"Life was like a box of chocolates. You never know what you're gonna get." Forrest Gump’s mama could’ve been referring to how film festivals are “full of surprises.” Whether someone reaches for another can depend on the flavor; on the other hand, some chocolate manufacturers list contents on the box. Which gave me the idea: why not list a few of my favorite things about 2019 KurzFilm Festival Hamburg. Naturally, Mo & Friese KinderFilmFestival films are included.
1- Atmosphere: Imagine having a circus and Exploratorium combined! That anticipation, excitement, curiosity, wonderment and honest-to-goodness entertainment, wrapped in unabridged friendliness with a party-wide bow describes KurzFilm Festival best.
2- Good Film Programs: My favorite program was Labor der Gegenwart IV – Hamburg Positions – The Organic City. Favorites within that category were THE WHOLE TO AND FRO (Das Ganze Hin und Her) by local documentarian Ulrich Gehner · 2019 · 19:48 minutes, color: An outstanding exposé concerning the St. Georg neighborhood’s current local politicians’ shenanigans regarding a public swing. And, THE NAKED MORNING (Der Nackte Morgen) by Peter Pewas · 11:00 minutes, b&w: The engrossing 1957 slice-of-life documentary about Hamburg is breathtakingly beautiful, and nostalgic.
3 - Good Program Presenters: Whether introducing the program, or conducting a Question & Answer with directors afterward, being prepared, staying on point, and talking loud enough are imperative. Hanna S. consistently goes that extra mile for audiences.
4- Films: KFF: 27 THOUGHTS ABOUT MY FATHER (2019, 26:00, color/b&w, experimental), is Canadian Mike Hoolboom’s memorializing homage to his father. Twenty-seven vignettes, the number representing dad’s permanent birthday-age, track the course of his life, and the director’s interrelationship. “The heaven he believed in was right here.” Family movies/snapshots, found footage, and Hoolboom’s Voiceover emotionally commingle; production values are first-rate. COURT SKETCH ARTIST (Gerichtszeichner, 2018, 11:30, color, experimental-animation) is German Jochen Kuhn’s wickedly absorbing, provocative tale in the court artist’s words. One abnormal day in court, a controversial defendant’s beliefs—dismemberment, cult vs. religious—and the procedure’s unsettling shifting developments, gives way to skepticism, chaos, then perfidy. He muses how his sketches may be “relics” someday. The beautifully executed animation has exemplary sound design.
M&F: LITTLE FISH & CROCODILE (2018, 15:47, color, Germany/Republic of Congo co-production) is an African fable incarnated by director Stefanie Plattner. Under a speckled, swaying canopy of Odzala National Park’s trees there appears a visual feast of swirling colors and textures with gesticulating, dancing children. The Sanzia Mobimba Kindergarteners sing the tale of Crocodile’s neighborly visit to Fish, dancing under a full moon, and then night taking a malevolent turn. Come morning, one thing is clear: “Nature has its own laws.” This memorable fable-film has great camerawork, (native) music, and an enchanting cast. SPRING FEVER (2019, 8:47, color, Netherlands/Great Britain co-production) is so common-sense wise it’s a wonder more countries don’t follow suit. Every spring, the Netherlands education systems have one-week of sex-education classes for pre-teens; attendance isn’t forced. Director Anna Snowball sits in on an 8th grade Amsterdam class discussion about puberty and periods. Kids thrash out current code words, e.g., chocolate means menstruating, virginity, masturbating, bras, et cetera. Sure, some blush, giggle or snicker, but the level of unabashed frankness is intriguing. This “shame-free” approach to sex pays off; the country’s children are found to be the happiest in the world. Production values are spot on.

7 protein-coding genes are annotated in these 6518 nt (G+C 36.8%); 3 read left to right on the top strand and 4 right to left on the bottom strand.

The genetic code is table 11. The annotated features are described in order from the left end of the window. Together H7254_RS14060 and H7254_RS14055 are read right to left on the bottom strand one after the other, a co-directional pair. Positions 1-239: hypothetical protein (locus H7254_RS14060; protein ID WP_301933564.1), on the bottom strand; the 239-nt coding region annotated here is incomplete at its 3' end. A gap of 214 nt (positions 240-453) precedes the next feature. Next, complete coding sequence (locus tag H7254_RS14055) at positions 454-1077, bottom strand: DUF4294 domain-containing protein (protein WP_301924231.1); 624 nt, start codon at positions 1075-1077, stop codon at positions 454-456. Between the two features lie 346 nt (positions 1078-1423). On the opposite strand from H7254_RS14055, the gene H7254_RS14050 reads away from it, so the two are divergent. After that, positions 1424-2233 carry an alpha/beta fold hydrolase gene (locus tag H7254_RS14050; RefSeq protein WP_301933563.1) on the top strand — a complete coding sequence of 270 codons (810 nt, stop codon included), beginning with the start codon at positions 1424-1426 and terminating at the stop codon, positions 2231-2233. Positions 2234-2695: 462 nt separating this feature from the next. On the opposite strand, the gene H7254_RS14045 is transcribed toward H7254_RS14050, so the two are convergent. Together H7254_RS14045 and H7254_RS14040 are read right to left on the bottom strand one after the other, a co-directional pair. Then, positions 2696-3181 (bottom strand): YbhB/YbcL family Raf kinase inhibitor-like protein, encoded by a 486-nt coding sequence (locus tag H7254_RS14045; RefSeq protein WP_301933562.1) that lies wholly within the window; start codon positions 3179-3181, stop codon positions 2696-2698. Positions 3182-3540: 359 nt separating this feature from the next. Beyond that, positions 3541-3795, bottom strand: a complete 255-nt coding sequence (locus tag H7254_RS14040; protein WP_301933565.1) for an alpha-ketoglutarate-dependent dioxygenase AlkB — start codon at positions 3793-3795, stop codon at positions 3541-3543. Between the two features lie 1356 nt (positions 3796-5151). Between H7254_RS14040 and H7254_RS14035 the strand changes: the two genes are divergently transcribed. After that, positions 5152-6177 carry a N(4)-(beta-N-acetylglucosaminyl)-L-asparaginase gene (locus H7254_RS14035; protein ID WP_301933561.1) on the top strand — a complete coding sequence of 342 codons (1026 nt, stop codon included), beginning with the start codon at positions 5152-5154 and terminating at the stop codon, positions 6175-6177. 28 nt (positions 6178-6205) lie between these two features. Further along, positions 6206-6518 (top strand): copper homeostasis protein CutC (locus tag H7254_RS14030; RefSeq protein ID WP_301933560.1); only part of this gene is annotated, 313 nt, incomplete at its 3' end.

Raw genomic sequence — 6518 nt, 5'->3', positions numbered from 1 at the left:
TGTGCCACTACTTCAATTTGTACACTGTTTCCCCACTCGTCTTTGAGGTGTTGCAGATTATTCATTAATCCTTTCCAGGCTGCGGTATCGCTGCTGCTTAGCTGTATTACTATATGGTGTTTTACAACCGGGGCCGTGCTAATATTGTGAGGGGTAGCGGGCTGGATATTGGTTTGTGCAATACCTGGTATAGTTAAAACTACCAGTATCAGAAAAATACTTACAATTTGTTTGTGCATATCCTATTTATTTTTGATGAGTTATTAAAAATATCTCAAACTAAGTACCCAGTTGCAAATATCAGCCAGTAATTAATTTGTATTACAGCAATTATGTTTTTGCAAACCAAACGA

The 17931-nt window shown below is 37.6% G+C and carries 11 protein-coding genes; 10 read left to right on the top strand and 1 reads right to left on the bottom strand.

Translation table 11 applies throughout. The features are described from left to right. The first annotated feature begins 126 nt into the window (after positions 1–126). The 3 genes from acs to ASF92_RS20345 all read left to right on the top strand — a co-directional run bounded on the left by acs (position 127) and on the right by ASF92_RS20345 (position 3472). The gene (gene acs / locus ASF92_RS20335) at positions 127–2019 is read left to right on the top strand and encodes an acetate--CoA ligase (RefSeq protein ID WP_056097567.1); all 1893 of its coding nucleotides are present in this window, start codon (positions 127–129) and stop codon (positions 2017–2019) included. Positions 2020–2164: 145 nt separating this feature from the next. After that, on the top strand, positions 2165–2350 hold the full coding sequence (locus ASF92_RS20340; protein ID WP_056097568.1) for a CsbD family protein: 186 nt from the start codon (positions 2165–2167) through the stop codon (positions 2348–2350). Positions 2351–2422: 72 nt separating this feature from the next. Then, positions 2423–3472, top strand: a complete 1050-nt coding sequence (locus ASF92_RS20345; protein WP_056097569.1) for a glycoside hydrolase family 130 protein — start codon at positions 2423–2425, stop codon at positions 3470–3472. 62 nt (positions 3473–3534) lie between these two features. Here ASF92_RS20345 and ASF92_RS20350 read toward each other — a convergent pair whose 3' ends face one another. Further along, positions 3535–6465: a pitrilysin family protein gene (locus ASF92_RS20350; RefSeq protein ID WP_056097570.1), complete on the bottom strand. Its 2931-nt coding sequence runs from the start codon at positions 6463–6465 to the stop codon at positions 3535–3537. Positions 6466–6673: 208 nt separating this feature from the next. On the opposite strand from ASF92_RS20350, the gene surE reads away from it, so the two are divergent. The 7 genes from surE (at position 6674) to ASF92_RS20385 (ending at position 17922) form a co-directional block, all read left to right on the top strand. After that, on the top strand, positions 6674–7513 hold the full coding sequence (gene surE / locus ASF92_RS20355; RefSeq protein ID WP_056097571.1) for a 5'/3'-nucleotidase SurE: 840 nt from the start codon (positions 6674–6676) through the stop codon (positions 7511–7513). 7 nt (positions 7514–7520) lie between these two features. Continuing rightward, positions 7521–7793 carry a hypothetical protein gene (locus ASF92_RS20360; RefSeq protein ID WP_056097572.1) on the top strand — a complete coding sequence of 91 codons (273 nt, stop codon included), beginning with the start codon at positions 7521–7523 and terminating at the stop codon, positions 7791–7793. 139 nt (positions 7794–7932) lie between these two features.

Three-Minute Quickie Honorable Mentions: MAR SEA by Fèlix Colomer (2019, 3:00, color, Spain) is a delightful tale of new friendships, and moral integrity. Taking the underground while waiting in a radio song competition queue, Paula and seatmate strike up a conversation. Paula enthuses; she’s already spent the thousand-euro winnings. The outsider is drawn in helping Paula, and … Editor’s pacing and camerawork are very good. LOST IN TRANSLATION? by Carol and Edward Lyon (2019, 3:29, color, Great Britain) is an ingenious play on words, definitions, and consequences of misinterpretation. Tourists traveling through Germany frequently see certain signage. First, the couple are intrigued and then determined to locate this “Ausfahrt.” Nevertheless, it’s found in translation (exit). Productions values are worthy in this comical rendering.
5- Friendly Staff: Last but definitely not least, the wonderful KFF staff that scurry around in the background non-stop. Their aim is to assure everything runs smoothly for filmgoers and guests’ entertainment and fun.